Why is the news always so bad? Because that’s what we pay attention to.

If you’ve noticed that the news system likes to report on things going wrong instead of the nice things that happen, you now have evidence for the reason behind it. Humans pay more attention to bad things than good things. This study is about a world-wide 17 country study on how people react to negative news.

For example, while statistically, we are safer now than in the past, people are more and more afraid of it because the news concentrates on the bad things, not the good things that happen. That just isn’t “news”.

Water on habitable exoplanet?

From Wikipedia:

K2-18b, also known as EPIC 201912552 b, is an exoplanet orbiting the red dwarf star K2-18, located 124 light-years (38 pc) away from Earth. The planet, initially discovered through the Kepler Space Observatory, is about eight times the mass of Earth, thus is classified as a super Earth. It has a 33-day orbit within the star’s habitable zone, but it is unlikely to be habitable.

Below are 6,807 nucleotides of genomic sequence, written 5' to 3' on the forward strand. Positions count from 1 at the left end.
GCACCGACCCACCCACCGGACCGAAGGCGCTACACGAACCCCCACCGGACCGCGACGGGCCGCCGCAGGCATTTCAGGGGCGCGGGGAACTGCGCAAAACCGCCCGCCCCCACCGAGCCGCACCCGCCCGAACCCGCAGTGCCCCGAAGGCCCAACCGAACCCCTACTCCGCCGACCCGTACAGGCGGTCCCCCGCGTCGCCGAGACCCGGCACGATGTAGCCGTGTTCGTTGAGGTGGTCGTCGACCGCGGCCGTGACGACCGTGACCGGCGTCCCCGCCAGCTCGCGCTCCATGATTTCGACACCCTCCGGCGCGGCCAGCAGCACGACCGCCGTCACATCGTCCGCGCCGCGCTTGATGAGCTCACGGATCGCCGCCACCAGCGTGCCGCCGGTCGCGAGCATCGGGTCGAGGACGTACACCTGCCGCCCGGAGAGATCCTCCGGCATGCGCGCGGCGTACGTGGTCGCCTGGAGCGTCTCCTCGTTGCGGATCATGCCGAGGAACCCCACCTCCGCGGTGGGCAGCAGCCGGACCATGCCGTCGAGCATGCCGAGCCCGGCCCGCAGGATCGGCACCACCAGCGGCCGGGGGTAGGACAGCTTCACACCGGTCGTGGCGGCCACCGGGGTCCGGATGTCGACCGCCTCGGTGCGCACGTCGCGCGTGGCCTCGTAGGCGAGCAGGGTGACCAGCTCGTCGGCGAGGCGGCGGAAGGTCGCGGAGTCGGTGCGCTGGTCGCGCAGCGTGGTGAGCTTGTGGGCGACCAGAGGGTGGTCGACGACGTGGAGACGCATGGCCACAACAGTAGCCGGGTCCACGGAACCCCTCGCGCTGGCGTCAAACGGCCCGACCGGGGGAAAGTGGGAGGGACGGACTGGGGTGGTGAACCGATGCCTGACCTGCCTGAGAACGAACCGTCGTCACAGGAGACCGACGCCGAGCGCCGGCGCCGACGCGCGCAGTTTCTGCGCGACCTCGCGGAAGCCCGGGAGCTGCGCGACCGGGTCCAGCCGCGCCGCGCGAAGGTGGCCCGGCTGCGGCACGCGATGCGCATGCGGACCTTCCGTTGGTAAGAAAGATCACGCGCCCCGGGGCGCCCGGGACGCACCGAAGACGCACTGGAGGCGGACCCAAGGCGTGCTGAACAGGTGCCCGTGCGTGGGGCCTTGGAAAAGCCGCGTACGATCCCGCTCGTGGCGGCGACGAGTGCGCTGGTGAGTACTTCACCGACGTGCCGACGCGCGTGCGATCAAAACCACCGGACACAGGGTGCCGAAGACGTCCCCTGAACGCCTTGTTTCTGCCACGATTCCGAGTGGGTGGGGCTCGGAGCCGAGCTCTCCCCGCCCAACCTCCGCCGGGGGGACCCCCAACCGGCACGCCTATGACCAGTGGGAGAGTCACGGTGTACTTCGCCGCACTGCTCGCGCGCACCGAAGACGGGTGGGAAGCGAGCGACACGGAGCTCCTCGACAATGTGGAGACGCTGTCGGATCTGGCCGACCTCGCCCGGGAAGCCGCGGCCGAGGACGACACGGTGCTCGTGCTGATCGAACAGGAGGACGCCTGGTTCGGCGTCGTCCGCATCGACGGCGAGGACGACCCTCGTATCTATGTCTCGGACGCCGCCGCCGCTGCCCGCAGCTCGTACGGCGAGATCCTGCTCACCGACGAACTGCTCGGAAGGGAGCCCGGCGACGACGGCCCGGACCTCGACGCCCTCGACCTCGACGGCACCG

In 2019, two independent research studies, combining data from the Kepler space telescope, the Spitzer Space Telescope, and the Hubble Space Telescope, concluded that there are significant amounts of water vapour in its atmosphere, a first for a planet in the habitable zone.

So, first exoplanet in a habitable zone with water vapor in the atmosphere! Neat! But it’s around a red dwarf star, and tidally locked. So it’s not likely to be actually habitable by humans. Red dwarfs are small stars that last much longer than our sun. They tend to have too much radiation to let life as we know it evolve. Being tidally locked means the same side of the planet always faces the star, so one side is hot and the other is cold. Life as we know it could probably only live on the circular edge where the star is near the horizon.